22 times when attacks occurred. I cannot say that this means
23 that no Serb was present in the town, but that very often
24 large numbers of Serbs were taken outside the town.
25 I believe this happened in places such as Prijedor,
2 Q. Prior to an attack upon a particular area, was there any
3 agitation or provocation prior to the commencement of
5 A. There was often what might be described as an act of
6 provocation immediately prior to the introduction of
7 either JNA or paramilitary forces into a town. One
8 example could be a grenade thrown through the window of a
9 Serbian shopkeeper. This was taken as a pretext for the
10 JNA or for the Serbian paramilitaries or both who had been
11 waiting outside the town immediately to step in to impose
12 order, to have discussions with local non-Serbian leaders,
13 often to arrest them, certainly to reach initial
14 agreements on the arrangements for political control
15 within that area.
16 Q. What of the other side of the conflict; were preparations
17 made by the non-Serbian community in Bosnia in relation to
18 these impending attacks?
19 A. There was some limited preparation by the non-Serbian
20 communities. I indicated a little while ago that the
21 Croatian communities, or some parts of the Croatian
22 communities, in Herzegovina held some of the weaponry of
23 the territorial defence system when the JNA was trying to
24 disarm it; that other elements were present armed from
25 Croatia, the Croatian paramilitary groups; that there were
1 to be some elements of the Croatian army present in
3 The Bosnian government, having complied to a large
4 extent in the process of disarmament of the territorial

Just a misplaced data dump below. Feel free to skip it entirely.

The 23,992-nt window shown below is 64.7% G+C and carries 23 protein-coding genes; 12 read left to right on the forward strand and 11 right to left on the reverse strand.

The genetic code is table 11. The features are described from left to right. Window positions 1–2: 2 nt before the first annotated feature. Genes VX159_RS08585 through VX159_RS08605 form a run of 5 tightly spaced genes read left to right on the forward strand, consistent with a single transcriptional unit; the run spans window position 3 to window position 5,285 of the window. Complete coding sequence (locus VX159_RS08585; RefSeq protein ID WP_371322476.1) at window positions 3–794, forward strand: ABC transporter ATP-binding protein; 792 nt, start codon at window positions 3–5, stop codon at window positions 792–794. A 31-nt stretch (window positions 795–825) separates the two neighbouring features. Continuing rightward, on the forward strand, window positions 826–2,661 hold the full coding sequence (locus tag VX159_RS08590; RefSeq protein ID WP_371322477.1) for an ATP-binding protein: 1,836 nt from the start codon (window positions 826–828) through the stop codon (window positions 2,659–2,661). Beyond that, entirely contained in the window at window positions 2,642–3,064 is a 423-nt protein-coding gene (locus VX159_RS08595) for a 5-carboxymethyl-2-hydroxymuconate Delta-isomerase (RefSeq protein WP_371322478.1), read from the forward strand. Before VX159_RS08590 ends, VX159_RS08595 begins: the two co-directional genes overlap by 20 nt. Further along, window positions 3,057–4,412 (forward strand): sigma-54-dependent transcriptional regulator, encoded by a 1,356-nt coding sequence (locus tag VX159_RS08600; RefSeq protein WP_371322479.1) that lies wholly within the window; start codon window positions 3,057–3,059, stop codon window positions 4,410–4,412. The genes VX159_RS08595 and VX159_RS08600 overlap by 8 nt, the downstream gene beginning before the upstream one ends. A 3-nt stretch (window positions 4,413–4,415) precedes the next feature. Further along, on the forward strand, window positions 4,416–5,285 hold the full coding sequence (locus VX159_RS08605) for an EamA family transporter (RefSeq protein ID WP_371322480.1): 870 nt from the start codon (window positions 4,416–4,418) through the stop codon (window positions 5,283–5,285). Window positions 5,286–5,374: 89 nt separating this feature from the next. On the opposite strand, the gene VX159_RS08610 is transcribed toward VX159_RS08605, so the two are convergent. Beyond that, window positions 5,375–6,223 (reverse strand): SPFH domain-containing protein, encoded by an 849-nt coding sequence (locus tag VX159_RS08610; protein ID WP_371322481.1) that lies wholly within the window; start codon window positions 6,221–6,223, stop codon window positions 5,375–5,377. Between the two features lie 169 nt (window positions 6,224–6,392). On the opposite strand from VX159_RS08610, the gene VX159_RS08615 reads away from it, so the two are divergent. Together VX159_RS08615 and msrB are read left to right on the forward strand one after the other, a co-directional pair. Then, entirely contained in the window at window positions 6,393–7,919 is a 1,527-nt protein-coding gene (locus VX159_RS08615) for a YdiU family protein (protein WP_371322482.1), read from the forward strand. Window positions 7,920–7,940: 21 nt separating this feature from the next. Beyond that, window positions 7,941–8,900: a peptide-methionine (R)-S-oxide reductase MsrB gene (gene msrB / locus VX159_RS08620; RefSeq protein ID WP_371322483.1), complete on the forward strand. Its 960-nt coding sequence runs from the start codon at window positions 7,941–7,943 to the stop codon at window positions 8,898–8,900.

5 defence force, was left in a weak position. That weak
6 position did not mean it had no armament but that it had
7 very little armament and, in addition, it could look to
8 some small Muslim paramilitary groups, but these were
9 small and pitched against the capability that the Serbs
10 would have in what was to be the VRS was insignificant.
11 So, you were looking at a situation in which, although
12 there were elements in the Croat and Muslim communities
13 which had some armament, in essence, they were in a very
14 weak position vis-a-vis the Serbian forces.
15 Q. Moving on to the beginning of hostilities, or the
16 beginning of hostilities themselves, could you describe
17 for the benefit of the Chamber what the Serbian forces did
18 to the opposition and, particularly, to the non-Serbian
20 A. The attacks tended to include many similar features in
21 each place. We mentioned already the acts of provocation
22 prior to an attack. Once an attacks had taken place,
23 there would be segregation of the non-Serbian
24 communities. Segregation would take place by gender, by
25 age and in many cases by what, for want of a better term,
1 I may describe as intellectual capability. In this
2 process, men of military age and particularly those